Yesterday when I was in an ice-cream shop with my friends, I saw my young friend Yousuf again. I called out to him, “Yousuf!” He came over with a smile on his face.
Yousuf is a six-year-old boy who works all day and until late at night to earn some money for his poor family. His mom is disabled and his dad is sick. When I was a freshman at the university, I saw him often and we became friends.
I was happy to see Yousuf again because I worry about him and other children like him. When I asked how he was doing I was surprised to see he was not carrying his shoe polishing box. I asked him about it and he said that he gave it to his older brother to use. “Now he is working, too.”
I asked him, “What about you? Are you begging?”
He turned his face away and answered, “NO!”
I said, “So, what then?”
He showed me in his small hands he was carrying a tin spand box full of ashes and explained: “Now I’m working as spandi.” It means he blesses people with the smoke of the burning herb. “But unfortunately today my coals are moldy and can’t make smoke.”
I asked him not to beg and said, “The shoe polishing is safer for you.” He told me that when he earned more money he would buy a shoe color and brush and start shoe polishing again.
I asked about his father’s health, and he told me his father is still sick and has a backache.
While we were talking, a tall man about twenty years old with a cigarette in his hand entered the ice-cream shop and asked the shopkeeper for a glass of water. The shopkeeper ignored him, so he drank water from the water glass that was already on the table. Yousuf laughed and told me that the guy was addicted. The man’s odd behavior must have looked funny to Yousuf, but I worried about Yousuf knowing this kind of person at six years old and what that might mean for Yousuf’s future.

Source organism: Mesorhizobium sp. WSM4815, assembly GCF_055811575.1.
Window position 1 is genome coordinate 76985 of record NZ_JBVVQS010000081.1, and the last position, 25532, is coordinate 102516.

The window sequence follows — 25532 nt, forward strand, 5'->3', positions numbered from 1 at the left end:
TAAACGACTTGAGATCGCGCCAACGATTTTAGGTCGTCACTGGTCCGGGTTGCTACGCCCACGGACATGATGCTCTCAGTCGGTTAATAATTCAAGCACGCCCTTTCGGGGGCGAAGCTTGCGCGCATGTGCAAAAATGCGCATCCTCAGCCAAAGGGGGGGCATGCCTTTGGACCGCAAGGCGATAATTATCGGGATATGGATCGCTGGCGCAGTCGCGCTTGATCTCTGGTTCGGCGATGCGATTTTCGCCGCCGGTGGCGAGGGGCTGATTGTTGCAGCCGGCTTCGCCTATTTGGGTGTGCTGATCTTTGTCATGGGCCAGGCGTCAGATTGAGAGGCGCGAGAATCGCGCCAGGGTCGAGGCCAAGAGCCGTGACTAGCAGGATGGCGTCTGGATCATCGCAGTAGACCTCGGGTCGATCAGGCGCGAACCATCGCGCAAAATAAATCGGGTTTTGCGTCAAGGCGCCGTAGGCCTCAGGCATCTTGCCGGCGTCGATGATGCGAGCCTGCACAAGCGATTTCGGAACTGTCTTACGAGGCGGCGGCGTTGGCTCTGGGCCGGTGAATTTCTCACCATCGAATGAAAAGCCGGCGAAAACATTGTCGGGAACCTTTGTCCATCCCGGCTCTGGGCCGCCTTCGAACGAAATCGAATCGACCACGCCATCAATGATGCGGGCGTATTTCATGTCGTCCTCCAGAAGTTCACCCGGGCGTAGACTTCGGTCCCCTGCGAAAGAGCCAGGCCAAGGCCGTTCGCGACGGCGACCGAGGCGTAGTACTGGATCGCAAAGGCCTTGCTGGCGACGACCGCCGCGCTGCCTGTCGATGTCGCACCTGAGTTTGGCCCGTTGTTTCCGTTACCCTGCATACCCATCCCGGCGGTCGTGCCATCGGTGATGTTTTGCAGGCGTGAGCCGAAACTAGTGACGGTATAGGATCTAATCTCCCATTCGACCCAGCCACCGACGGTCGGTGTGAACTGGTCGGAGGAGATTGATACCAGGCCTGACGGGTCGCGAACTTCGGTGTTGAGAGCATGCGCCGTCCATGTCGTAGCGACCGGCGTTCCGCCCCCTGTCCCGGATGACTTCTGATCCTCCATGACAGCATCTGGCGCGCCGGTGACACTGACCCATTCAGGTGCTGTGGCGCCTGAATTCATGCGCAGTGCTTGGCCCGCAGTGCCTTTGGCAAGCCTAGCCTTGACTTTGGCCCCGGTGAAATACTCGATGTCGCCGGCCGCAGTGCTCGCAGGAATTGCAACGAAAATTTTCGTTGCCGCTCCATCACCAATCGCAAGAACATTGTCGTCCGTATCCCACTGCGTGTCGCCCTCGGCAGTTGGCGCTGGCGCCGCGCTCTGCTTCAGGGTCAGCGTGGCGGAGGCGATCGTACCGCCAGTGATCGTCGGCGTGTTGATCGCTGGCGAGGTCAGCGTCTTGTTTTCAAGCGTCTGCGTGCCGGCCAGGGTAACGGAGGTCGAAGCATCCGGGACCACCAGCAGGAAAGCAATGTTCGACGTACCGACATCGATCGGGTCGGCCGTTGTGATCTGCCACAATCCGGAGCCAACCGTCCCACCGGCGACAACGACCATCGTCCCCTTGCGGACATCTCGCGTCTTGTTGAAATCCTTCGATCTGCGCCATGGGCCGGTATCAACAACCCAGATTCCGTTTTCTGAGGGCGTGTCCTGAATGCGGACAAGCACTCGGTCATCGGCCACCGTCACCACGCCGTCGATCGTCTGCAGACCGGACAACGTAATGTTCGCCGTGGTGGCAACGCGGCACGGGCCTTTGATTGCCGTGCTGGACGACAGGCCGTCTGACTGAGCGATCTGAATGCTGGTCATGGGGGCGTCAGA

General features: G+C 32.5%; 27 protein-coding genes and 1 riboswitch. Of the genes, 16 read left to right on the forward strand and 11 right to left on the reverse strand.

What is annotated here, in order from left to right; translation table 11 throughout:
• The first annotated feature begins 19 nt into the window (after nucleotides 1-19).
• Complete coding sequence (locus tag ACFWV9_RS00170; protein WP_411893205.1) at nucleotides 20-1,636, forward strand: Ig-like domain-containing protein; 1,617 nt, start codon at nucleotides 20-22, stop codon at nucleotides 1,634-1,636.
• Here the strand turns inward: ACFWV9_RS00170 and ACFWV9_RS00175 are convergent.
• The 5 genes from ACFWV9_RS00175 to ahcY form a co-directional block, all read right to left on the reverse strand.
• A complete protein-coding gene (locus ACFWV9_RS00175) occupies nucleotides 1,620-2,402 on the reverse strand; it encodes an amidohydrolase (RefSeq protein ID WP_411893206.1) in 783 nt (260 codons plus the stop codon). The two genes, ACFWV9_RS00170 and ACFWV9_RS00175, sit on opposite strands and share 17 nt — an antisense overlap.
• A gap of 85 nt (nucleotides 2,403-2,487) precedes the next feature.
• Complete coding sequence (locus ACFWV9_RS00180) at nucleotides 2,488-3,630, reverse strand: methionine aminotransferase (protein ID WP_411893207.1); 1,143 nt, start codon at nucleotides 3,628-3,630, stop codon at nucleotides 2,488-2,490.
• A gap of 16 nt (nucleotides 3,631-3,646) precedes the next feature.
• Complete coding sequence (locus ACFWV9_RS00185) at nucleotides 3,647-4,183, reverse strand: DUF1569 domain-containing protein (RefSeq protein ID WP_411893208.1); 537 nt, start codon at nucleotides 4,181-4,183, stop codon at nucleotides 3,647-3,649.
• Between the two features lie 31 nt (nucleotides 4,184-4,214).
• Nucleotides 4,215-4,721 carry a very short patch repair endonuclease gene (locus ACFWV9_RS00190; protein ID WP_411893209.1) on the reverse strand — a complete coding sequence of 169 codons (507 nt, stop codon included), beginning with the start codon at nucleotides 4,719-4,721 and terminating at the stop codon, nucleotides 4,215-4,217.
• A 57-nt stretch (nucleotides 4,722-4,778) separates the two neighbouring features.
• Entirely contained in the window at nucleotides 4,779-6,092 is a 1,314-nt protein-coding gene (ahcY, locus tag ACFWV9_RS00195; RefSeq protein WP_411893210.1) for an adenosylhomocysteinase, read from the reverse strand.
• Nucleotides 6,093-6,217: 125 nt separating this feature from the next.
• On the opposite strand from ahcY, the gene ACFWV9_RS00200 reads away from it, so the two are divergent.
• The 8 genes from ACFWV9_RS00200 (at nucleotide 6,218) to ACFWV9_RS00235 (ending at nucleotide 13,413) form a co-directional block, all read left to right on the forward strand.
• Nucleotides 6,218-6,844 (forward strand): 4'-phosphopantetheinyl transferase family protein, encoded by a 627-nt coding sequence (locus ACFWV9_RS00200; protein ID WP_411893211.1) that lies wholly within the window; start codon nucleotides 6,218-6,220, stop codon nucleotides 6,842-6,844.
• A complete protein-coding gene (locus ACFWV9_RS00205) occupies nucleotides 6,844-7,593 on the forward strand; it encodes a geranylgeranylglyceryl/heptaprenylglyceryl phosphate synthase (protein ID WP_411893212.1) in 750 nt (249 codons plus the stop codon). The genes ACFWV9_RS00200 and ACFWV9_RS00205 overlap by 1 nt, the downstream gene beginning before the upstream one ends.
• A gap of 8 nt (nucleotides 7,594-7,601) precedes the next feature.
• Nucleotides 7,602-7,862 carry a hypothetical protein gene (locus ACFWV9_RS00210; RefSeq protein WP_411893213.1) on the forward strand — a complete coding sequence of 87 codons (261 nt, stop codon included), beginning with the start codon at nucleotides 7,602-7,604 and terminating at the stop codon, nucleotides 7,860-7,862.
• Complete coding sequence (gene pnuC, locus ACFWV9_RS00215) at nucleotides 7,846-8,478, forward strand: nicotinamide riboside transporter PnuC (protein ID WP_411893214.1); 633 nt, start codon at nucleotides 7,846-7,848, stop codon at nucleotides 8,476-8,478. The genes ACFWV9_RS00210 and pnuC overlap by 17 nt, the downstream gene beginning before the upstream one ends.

Yousuf had a plastic bag in his other hand with small pieces of cake. He said the shopkeeper from beside the candy shop gave it to him. Yousuf went near to the addicted guy and offered him the pieces of cake. The addicted guy touched Yousuf’s head fondly and said, “I know you are hungry. Eat it. Eat it. I know how hard it is to be hungry.” And he left the shop.
I left the shop, too, to go home, and said bye to Yousuf. I haven’t see him since, but I think about him and children like him. I am just worried about the future of these children. They are begging, working, sleeping on the streets where it is dangerous. I worry about the future of children like Yousuf, who are only six years old and in touch with addicts. I worry for his future.
Photo by Sgt. Katryn McCalment